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How to Research: Websites

Useful Links

The Web can provide some of the most current and comprehensive information available. However, websites used in academic research must be carefully evaluated for accuracy and authority. Below are some of the most common types of websites used in academic research.

Government Sites

How to Recognize One:

  • Domain name usually ends in .gov (US government), .mil (US military). Some government-sponsored sites may end in .com or .org as well.
  • The name of the government department responsible for the site should be clearly displayed

Useful For:

  • Current and archived (historical) statistics on a variety of topics
  • National and local demographic information
  • Access to government-funded research data
  • Free, publicly accessible information

Points to Consider:

  • Not all government information will be retrieved in a general Internet search. You may search the appropriate department's website directly.
  • Information published by the government if often cited differently than other information. Consult the appropriate style manual for directions about citing government information.

How to Search for Government websites:

  • Consider the type of information you are looking for. Does the government have an agency, bureau, or department relevant to that subject?
  • Use Google's Advanced Search option to search within a specific site or domain suffix, or try a Google US Government search.

School & University Sites

How to Recognize One:

  • Domain name ends in .edu (college & university), .us (some K-12 public schools)
  • The name of the institution and department responsible for the site should be clearly displayed

Useful For:

  • Scholarly information about a wide variety of topics
  • Free access to research papers, criticism, data, and other academic publications

Points to Consider:

  • Even if the site ends in .edu, investigate the author or group responsible for the site. Is this a personal Web page? If it is a student project, has the content been checked for accuracy?
  • The most reliable sites will clearly display the name(s) of the authors, contact information, and academic credentials. If you can't find this information, you may need to reconsider using the source.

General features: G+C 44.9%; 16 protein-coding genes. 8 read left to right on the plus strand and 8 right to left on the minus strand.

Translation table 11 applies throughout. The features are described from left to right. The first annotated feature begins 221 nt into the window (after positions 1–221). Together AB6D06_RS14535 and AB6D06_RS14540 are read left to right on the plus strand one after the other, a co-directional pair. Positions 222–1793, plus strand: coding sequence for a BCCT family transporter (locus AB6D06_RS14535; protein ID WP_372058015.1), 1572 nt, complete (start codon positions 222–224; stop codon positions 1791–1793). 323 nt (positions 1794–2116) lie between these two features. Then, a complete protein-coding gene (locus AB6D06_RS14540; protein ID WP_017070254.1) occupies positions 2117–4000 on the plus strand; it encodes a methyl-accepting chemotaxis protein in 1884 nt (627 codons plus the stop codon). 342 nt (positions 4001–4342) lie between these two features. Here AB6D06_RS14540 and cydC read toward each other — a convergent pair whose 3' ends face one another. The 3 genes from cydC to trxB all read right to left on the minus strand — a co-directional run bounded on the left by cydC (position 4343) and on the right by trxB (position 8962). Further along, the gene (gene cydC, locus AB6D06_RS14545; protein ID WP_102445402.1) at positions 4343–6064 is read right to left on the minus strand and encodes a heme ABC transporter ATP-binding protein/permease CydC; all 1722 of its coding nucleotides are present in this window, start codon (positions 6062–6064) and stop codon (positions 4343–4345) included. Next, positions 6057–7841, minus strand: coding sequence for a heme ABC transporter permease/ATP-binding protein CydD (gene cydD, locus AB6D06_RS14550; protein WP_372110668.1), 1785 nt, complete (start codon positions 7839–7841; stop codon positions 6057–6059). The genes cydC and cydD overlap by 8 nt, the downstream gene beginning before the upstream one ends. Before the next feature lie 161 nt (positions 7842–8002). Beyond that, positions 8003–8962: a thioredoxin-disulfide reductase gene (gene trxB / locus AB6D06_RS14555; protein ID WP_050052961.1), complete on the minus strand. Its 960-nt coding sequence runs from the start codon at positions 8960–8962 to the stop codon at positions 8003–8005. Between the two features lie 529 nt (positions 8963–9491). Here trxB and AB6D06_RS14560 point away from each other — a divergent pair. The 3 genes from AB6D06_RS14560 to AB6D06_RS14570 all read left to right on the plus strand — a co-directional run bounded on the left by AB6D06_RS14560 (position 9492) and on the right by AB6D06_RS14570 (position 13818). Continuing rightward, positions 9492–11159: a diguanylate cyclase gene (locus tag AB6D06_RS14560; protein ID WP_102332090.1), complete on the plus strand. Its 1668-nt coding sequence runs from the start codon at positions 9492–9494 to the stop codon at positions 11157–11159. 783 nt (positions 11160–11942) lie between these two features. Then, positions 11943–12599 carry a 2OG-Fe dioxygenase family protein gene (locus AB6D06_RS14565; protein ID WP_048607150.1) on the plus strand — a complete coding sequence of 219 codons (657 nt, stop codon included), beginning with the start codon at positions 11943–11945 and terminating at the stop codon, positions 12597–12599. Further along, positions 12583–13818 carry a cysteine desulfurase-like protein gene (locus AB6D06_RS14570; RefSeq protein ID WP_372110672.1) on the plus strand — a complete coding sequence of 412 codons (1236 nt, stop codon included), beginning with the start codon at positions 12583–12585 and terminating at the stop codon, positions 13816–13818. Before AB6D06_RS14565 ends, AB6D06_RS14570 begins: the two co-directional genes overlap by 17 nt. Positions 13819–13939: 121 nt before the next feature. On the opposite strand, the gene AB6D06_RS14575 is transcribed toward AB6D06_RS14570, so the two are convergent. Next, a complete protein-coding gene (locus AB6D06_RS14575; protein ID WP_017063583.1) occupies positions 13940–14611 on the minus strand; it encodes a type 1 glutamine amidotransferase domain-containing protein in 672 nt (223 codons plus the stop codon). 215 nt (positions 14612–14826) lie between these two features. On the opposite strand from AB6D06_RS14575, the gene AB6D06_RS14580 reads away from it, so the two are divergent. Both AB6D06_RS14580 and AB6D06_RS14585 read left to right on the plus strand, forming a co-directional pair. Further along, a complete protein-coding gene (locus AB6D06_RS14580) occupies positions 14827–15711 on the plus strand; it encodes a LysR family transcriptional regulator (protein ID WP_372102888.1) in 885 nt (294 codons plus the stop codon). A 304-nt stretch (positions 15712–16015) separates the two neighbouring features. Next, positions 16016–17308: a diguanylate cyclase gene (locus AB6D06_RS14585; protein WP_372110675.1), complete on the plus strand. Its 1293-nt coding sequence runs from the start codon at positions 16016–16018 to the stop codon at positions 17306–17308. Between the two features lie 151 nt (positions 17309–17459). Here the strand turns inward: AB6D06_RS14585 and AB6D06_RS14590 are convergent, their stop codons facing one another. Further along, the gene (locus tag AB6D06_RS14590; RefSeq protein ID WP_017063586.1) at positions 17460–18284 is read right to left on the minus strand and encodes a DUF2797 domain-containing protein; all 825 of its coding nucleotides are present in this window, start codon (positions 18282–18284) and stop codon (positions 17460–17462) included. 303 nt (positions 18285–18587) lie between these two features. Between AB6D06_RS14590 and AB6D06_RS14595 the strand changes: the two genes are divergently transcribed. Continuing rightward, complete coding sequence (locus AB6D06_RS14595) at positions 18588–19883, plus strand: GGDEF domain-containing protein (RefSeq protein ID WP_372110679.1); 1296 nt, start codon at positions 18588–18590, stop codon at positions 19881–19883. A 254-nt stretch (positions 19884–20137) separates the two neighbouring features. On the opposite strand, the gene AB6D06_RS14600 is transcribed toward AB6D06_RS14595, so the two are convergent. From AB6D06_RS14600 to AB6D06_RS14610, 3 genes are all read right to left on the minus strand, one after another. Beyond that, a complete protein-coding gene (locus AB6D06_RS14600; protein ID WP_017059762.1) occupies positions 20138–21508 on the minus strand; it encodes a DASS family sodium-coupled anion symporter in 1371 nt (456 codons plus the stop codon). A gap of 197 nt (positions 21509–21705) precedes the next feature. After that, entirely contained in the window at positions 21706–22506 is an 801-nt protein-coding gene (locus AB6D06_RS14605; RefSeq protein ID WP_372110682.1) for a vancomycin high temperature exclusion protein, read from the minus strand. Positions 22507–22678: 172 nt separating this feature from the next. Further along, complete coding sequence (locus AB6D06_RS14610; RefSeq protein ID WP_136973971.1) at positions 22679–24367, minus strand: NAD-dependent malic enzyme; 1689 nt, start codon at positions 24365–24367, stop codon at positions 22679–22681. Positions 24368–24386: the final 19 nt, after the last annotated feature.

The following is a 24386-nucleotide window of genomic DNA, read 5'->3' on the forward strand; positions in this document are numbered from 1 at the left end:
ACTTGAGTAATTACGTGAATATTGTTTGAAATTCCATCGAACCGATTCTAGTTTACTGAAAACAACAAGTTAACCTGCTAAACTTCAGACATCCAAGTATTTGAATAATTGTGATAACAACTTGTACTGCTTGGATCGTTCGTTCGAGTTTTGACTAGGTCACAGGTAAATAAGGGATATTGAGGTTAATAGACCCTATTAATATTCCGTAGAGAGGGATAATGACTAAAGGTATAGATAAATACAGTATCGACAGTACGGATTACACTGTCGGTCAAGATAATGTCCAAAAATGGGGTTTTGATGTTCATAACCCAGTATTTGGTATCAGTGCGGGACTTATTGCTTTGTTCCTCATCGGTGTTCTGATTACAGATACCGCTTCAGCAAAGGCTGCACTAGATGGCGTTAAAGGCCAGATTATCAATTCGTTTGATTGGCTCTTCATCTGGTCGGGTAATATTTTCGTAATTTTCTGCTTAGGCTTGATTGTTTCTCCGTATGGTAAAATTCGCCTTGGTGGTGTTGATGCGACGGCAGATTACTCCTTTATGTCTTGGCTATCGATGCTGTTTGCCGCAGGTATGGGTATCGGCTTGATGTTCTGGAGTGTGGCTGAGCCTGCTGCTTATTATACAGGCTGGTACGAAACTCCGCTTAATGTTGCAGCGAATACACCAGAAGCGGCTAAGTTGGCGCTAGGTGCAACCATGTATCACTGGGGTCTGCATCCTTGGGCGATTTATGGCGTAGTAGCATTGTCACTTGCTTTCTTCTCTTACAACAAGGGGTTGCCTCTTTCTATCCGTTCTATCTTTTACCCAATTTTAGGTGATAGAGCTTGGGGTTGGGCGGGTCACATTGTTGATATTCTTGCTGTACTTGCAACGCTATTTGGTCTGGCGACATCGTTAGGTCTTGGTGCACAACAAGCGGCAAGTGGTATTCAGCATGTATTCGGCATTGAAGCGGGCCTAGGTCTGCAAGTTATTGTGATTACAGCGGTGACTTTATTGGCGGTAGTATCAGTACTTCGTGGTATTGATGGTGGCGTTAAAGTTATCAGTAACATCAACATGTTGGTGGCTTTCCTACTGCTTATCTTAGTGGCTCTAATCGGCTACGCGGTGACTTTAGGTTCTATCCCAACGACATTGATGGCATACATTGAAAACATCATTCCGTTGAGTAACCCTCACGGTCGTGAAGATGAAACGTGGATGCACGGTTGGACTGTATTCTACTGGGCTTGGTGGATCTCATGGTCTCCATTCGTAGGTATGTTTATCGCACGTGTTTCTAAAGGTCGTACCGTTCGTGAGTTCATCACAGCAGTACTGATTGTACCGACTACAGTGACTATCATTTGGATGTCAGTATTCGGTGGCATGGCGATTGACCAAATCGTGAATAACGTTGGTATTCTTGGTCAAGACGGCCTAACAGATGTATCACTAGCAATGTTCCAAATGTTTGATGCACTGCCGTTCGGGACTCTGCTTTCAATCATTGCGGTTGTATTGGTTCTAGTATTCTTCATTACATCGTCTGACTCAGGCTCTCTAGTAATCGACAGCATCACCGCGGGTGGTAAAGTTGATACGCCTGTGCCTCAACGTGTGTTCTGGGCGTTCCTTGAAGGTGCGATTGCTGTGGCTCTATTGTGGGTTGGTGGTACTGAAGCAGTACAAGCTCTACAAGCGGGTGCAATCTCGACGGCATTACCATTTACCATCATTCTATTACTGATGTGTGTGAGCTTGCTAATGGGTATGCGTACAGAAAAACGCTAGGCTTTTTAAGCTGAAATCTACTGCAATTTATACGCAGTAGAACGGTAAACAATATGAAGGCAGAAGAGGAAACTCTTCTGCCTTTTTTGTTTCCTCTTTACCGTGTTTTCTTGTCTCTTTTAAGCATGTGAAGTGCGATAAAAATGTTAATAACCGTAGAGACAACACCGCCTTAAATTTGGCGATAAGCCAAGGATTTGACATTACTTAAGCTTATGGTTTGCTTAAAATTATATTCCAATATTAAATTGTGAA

How to Search for School & University Sites:

  • Many schools and univeristy sites can be found using a search engine, such as Google. Try the Advanced Search feature to search a specific site or domain suffix. 
  • Educational sites often link to other sites that can provide additional information on a topic. Be sure to check out any links available on a site you find useful.
  • Use sites like the Librarians' Internet Index or the Internet Public Library for links to education Web sites organized by subject.

News Sites

How to Recognize One:

  • A reputable news site will have its name and contact information clearly displayed. For academic research, use sites of publications you are familiar with and know to be reliable.

Useful For:

  • Finding the most current information available, especially for developing topics of national or local interest
  • Supplemental information, articles, and opinions which may not be available in the print version of a publication

Points to Consider:

  • News articles are often written by professional journalists, not experts in the field. What are the author's qualifications to write about the topic? Have they done a sufficient amount of reliable background research? What facts do they use to support the content of the article?
  • Web content comes in many forms, from traditional articles to blog posts to Twitter feeds. Consider if the information is published in a professional, reliable manner.

How to Search for News Sites:

  • Use a search engine to find the Web site of a particular publication. Use a specialty news search engine, such as Google News, to search for the latest news articles on a particular topic.